As the country hosting Euro-2012 Football Championship along with Poland, Ukraine has naturally enjoyed a certain interest over the past few months and this curiosity will only grow as we head towards the opening ceremony.
To an inexperienced traveller, Ukraine is probably just a former republic of the Soviet Union, often confused with being part of Russia. Russian is indeed very widely spoken in Ukraine, however, the official language is Ukrainian. Both Russian and Ukrainian belong to the same subgroup of East Slavic languages.
Ukraine gained independence when the USSR collapsed in 1991. Since then it has kept its reputation as a breadbasket of Europe, thanks to its fertile soil; sugar production has always been big too. The country still needs help in developing larger scale farming which is a great opportunity for British businesses to share their expertise to their commercial advantage.
Major British retailers, such as Marks and Spencer, Next, Mothercare have a presence in Ukraine as well and are said to be doing well.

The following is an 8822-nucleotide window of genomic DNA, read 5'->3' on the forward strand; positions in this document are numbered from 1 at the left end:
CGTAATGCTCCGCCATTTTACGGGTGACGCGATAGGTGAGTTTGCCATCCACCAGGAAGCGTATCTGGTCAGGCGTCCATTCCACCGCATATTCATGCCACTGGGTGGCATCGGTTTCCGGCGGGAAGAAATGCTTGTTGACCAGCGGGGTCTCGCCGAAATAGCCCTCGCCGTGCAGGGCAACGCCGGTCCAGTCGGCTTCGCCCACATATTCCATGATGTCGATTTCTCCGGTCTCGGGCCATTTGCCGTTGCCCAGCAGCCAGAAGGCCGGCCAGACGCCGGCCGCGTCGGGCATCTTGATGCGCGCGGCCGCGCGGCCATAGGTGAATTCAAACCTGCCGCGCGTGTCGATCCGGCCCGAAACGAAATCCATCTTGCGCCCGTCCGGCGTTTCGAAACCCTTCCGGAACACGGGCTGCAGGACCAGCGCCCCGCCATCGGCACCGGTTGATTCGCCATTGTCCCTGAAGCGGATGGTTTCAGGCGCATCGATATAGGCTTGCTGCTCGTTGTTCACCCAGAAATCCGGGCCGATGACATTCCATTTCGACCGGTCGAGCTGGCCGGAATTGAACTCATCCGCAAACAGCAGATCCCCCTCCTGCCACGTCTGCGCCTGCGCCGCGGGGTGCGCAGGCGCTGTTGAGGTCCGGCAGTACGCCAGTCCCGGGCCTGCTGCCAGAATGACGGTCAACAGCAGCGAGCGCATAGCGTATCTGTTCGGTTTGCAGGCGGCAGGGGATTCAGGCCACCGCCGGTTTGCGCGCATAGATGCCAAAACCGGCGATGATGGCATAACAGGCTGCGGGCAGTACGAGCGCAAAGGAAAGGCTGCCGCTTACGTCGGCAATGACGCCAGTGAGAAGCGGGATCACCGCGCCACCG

Ukraine’s population is 46 million with a high percentage of highly educated people, the country has a strong tradition in science and technology. A growing number of Ukrainian students have been coming to the UK to take courses too. Learning English has been popular, although the number of people who speak English fluently, especially in the provinces, is still low.
Ukrainians are renowned for their good sense of humour. And although for a non-Ukrainian/Russian speaker an interpreter may be required, any cultural issues are easily overcome at a friendly dinner hosted by this extremely hospitable nation. And Euro-2012 should demonstrate just that.
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